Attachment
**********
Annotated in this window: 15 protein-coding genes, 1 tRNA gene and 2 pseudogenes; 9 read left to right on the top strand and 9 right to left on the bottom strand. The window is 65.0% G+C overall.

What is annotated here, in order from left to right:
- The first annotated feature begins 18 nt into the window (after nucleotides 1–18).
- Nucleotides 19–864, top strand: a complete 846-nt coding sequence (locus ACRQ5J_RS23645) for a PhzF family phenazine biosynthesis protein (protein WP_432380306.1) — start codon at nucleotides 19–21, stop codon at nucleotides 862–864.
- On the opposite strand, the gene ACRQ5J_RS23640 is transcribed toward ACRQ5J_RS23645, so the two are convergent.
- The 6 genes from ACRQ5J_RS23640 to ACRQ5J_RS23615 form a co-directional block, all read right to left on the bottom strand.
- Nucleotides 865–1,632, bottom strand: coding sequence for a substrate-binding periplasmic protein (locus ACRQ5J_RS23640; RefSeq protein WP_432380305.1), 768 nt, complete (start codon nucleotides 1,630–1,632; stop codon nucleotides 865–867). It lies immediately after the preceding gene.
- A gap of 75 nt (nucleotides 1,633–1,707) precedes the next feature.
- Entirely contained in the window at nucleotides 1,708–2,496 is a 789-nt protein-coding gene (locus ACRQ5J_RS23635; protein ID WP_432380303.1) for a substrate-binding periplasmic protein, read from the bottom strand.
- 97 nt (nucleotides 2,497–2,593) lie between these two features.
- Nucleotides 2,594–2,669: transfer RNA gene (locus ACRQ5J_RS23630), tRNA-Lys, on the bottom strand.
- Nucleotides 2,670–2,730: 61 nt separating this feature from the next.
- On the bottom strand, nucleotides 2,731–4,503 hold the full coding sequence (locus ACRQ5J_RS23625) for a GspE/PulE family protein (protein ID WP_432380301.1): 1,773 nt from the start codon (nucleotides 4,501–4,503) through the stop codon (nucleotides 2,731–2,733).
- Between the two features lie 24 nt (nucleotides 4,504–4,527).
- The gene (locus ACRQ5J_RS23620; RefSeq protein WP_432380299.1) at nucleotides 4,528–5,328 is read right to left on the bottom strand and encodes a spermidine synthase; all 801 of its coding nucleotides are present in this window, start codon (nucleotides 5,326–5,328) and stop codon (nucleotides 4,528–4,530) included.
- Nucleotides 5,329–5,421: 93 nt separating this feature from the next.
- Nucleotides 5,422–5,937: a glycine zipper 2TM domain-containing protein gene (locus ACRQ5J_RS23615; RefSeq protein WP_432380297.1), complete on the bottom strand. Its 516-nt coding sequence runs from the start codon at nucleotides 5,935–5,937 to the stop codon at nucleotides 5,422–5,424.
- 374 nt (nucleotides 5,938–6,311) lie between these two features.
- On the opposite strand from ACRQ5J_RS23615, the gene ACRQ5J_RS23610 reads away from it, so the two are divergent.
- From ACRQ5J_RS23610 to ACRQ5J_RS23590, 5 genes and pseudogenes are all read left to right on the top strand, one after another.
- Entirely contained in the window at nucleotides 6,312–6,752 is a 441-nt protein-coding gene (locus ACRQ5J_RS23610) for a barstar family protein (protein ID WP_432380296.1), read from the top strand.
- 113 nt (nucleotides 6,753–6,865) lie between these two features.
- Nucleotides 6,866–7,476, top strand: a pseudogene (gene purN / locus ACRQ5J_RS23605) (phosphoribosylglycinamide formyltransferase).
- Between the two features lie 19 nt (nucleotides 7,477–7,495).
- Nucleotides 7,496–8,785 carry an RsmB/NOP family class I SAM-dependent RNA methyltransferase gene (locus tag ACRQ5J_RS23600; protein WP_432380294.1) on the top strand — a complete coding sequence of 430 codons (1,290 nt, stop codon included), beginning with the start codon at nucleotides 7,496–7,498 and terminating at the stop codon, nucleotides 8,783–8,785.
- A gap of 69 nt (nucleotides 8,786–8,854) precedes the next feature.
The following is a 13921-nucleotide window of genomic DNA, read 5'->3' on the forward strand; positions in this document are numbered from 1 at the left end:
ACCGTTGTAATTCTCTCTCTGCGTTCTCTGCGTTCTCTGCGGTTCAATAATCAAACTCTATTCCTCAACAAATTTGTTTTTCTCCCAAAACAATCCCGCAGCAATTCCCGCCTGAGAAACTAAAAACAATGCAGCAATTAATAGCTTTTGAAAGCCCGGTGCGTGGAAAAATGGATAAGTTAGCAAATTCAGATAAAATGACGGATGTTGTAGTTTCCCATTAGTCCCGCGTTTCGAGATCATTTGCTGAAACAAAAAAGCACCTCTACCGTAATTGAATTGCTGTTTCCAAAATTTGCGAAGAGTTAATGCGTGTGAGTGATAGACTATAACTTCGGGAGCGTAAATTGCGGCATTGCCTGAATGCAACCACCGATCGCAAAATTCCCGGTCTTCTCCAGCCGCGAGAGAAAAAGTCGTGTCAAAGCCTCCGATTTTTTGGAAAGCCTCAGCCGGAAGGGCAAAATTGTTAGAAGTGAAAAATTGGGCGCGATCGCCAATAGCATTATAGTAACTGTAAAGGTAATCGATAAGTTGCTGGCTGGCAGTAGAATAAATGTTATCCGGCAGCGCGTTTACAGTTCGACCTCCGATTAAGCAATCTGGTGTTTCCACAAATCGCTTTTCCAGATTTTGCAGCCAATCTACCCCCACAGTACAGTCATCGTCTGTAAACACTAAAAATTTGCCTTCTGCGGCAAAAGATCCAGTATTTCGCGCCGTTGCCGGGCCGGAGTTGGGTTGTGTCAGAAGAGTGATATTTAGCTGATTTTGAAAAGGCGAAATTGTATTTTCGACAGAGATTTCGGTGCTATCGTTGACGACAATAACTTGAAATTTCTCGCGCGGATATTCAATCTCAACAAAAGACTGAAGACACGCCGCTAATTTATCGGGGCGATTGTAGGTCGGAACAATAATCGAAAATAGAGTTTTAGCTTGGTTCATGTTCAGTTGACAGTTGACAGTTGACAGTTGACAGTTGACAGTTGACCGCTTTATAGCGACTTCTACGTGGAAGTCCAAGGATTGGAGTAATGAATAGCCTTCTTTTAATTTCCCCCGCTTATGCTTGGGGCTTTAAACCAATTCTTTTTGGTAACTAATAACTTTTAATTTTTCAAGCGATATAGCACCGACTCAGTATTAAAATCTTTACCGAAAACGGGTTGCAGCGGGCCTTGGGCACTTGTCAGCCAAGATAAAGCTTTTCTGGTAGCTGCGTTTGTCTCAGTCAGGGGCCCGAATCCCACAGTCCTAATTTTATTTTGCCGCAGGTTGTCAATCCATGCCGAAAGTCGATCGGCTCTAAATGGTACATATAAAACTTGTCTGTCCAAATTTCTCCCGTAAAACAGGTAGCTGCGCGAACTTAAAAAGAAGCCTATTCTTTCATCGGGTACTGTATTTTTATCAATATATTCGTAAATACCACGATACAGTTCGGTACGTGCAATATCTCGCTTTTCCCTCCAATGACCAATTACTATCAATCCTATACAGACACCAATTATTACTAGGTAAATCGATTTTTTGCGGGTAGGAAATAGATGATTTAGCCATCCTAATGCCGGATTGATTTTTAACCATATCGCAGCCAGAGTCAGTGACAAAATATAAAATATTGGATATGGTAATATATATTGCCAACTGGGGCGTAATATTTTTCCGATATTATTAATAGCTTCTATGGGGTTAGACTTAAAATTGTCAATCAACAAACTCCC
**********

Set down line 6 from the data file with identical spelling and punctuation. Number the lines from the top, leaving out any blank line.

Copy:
- The 6 genes from ACRQ5J_RS23640 to ACRQ5J_RS23615 form a co-directional block, all read right to left on the bottom strand.